I cut through the university grounds today. Found a gap in the fences surrounding the large field by the gate and walked on the grass to feel it under my feet. It was brittle, and pale yellow – the color upper middle class women favor for the parlor or the bedroom walls. I wanted to fill my eyes with only one thing. The pale yellow spilled into every corner of my vision. It reminded me of the day they gave me away…
That morning, we were the first ones to walk on the night’s freshly fallen blanket of snow. She was sniffling, but I don’t think she was crying. He coughed, because he’d spent another night sleeping by the stove in the folding bamboo chair. Our kang was narrow. Three pairs of footprints made a trail of black marks behind us, but the ground before us was pristine, monochrome, glinting and almost blue.
…I left the field, and walked over the bridge. For some reason, every university in China has a river running through it, and at least three stone bridges.
There was an old woman in a, well, I can only describe it as a glade because it was a small grassy clearing surrounded by trees. The glade and the veranda reminded me of old ink prints of imperial concubines – Consort Yang with attendants on a terrace, etc. The only incongruity was the old woman, who would never be counted as one of the four great beauties of ancient China.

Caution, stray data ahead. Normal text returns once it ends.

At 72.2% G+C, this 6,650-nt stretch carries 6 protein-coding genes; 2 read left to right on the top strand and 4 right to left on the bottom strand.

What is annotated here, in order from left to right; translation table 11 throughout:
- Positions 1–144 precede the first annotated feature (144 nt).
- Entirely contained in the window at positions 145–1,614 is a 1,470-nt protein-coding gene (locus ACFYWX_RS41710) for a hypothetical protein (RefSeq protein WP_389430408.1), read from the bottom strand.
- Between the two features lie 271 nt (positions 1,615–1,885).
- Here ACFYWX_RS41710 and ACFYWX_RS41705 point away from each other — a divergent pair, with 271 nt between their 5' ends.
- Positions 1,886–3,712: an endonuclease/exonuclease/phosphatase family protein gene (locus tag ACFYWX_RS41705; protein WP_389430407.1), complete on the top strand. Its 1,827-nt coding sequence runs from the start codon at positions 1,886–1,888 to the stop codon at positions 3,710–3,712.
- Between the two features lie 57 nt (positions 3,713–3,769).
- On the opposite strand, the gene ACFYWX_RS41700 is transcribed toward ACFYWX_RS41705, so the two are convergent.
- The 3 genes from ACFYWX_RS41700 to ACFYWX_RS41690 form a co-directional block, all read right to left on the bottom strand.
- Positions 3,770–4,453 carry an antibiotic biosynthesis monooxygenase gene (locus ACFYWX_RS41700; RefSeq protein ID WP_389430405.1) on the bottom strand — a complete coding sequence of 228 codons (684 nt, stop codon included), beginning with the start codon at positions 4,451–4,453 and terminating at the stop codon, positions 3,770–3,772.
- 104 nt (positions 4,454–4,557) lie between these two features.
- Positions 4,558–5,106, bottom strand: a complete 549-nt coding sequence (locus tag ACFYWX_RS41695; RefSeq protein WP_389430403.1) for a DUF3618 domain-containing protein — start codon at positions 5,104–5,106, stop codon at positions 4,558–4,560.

Head down, she paced across the clearing, planning each footstep like it would be her last. I wondered how she came to be at the very center of the university, if this was part of her routine. Her daily bread.
Rise at seven, and pass through the neighborhoods flanking the school. Make her way down the stairs, across footpaths, past students, bicycles, and cars all zooming around her isolation. Step, slowly, for hours, to arrive at this glade (which she probably thinks of as her glade) to pace back and forth, looking at the pale winter grass, filling her eyes with just one thing.
I took the bus to Taoranting Park, and sleeping on the way, dreamt of them for the first time in a long time. They were stepping carefully through the snow, placing one footstep in front of the other like it would be their very last, and between them was a space. A shadow. Just wide enough for a ghost.